“And the patriarchs, jealous of Joseph, sold him into Egypt; but God was with him 10 and rescued him out of all his afflictions and gave him favor and wisdom before Pharaoh, king of Egypt, who made him ruler over Egypt and over all his household. 11 Now there came a famine throughout all Egypt and Canaan, and great affliction, and our fathers could find no food.12 But when Jacob heard that there was grain in Egypt, he sent out our fathers on their first visit. 13 And on the second visit Joseph made himself known to his brothers, and Joseph’s family became known to Pharaoh. 14 And Joseph sent and summoned Jacob his father and all his kindred, seventy-five persons in all. 15 And Jacob went down into Egypt, and he died, he and our fathers, 16 and they were carried back to Shechem and laid in the tomb that Abraham had bought for a sum of silver from the sons of Hamor in Shechem.
17 “But as the time of the promise drew near, which God had granted to Abraham, the people increased and multiplied in Egypt 18 until there arose over Egypt another king who did not know Joseph. 19 He dealt shrewdly with our race and forced our fathers to expose their infants, so that they would not be kept alive. 20 At this time Moses was born; and he was beautiful in God’s sight. And he was brought up for three months in his father’s house, 21 and when he was exposed, Pharaoh’s daughter adopted him and brought him up as her own son. 22 And Moses was instructed in all the wisdom of the Egyptians, and he was mighty in his words and deeds. – Acts 7:9-22
Early on in ministry, and early on Sunday mornings, I would go into the sanctuary, up into the chancel, and into the pulpit. There I would rehearse my sermon for an audience of whatever church mice or other spectators might have happened onto the scene. If someone else came in, I would stop. Self-conscious and a bit embarrassed, I didn’t want others to hear my preparation. I needed to get used to the space and the sound of my voice, and think through how this sermon thing was going to unfold. Over time I’ve abandoned that practice. I’ll rehearse in my mind, thinking about where I believe God wants me to end up with the message – or better yet, where I believe God want to move his people through his word through me.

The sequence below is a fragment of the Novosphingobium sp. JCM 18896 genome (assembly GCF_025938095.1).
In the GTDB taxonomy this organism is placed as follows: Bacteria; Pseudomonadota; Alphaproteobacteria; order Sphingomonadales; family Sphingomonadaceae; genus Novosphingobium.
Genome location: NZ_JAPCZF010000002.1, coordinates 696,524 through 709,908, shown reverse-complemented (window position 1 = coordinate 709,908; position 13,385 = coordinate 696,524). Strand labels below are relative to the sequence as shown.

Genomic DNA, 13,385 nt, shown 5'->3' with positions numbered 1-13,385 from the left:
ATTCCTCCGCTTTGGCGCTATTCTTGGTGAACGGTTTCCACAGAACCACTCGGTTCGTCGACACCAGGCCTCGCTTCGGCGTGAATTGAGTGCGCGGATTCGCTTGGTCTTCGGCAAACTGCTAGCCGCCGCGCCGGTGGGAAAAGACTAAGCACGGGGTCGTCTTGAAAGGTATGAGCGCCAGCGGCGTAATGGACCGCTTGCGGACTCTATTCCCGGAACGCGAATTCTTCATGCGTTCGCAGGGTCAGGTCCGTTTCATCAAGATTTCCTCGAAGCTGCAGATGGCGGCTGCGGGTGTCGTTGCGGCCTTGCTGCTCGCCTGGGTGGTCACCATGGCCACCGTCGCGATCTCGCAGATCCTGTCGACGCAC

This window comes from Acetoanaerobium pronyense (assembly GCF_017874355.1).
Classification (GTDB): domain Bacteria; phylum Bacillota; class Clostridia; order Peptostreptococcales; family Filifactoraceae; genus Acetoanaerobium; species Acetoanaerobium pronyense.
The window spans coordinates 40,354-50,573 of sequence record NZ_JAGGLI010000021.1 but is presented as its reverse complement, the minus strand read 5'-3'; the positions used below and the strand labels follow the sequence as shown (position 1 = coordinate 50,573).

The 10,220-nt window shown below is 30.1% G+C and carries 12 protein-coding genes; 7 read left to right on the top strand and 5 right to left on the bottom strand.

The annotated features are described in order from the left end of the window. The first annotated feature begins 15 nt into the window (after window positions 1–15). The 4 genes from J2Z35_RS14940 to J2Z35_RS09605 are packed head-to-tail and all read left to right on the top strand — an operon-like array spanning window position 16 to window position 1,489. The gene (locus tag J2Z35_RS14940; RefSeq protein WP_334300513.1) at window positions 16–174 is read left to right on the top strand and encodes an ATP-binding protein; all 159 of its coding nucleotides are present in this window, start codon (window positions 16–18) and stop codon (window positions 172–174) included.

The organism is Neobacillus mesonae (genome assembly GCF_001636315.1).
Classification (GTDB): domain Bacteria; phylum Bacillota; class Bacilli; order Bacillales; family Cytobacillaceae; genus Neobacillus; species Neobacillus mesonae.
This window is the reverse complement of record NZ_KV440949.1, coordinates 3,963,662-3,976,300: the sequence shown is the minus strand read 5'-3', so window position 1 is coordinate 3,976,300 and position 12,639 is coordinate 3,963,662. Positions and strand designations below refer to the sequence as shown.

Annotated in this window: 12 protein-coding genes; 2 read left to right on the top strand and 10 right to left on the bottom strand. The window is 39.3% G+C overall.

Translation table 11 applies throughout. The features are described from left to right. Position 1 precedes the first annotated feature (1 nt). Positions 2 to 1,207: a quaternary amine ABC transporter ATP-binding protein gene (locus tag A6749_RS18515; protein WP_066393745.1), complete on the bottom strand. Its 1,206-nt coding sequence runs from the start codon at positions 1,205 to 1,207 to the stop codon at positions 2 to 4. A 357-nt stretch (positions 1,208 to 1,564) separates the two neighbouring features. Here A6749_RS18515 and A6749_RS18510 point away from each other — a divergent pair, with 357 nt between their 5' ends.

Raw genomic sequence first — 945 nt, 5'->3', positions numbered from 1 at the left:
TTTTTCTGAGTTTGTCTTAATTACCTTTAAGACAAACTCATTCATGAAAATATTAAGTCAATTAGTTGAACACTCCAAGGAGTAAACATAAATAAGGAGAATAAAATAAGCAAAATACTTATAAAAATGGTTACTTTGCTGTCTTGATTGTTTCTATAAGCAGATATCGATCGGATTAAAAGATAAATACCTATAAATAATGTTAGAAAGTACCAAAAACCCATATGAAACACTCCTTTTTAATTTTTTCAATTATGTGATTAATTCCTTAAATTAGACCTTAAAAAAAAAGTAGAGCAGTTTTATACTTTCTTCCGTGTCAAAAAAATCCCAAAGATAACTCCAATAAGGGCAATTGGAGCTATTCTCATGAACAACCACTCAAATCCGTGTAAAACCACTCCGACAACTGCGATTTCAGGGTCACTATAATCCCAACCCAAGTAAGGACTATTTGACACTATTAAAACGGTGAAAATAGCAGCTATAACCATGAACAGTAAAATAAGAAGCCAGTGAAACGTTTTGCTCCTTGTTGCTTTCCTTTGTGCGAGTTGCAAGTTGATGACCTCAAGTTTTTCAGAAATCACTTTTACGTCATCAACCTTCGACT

As Stephen is rehearsing the story of God’s people, it has nothing to do with figuring out the sound of his voice or getting a feel for the space. Those are all very self-conscious things. In fact, this unrehearsed telling of the story of God’s people from Abraham through Jesus of Nazareth is for all to hear. And it is far from a children’s Sunday school lesson retelling. Not only is there meat on those bones, but there is an effort on God’s part, through Stephen, to bring people along in God’s story of salvation.
Some Christians focus on God’s sovereignty as the centerpiece of all God is and does. While God is sovereign – he rules over all things in heaven and on earth – I believe a more centered understanding of the nature and character of God is his grace and love shown in Jesus and intended to bring us to faith and give us eternal life. I believe the key to the meaning of the universe is found in a phrase in Ephesians 1:6, “to the praise of his glorious grace…in Jesus Christ.”
God is not just ruling the world in his sovereign power (though he is doing that!). God is writing a story of which he wants us to be part. These events of the Old Testament are not just boring flannel-graph events, they are the epic events of a divine drama which had culminated in Jesus’ life, suffering, death, resurrection and ascension. They would be consummated at the end of all time when Jesus comes to judge the living and the dead, and raises our bodies to eternal life.
In Hebrew thought the idea of remembering is not a matter of finding data on the hard disk of our lives. Nor is it a matter of bringing the past into the present time. Remembering is putting yourself back into the story and taking your place in it along with those who have gone before. Stephen is inviting the people who are there to do just that: put yourself into the story, see where you belong. Be part of God’s grand story of redemption, life and hope.
Take a run again at these verses (above) of Stephen’s sermon. Where are you in that story? How does that connect with you today? We are often better able to seethe hope of the gospel from a perspective farther back in time than we can see it in the forest of our current plight.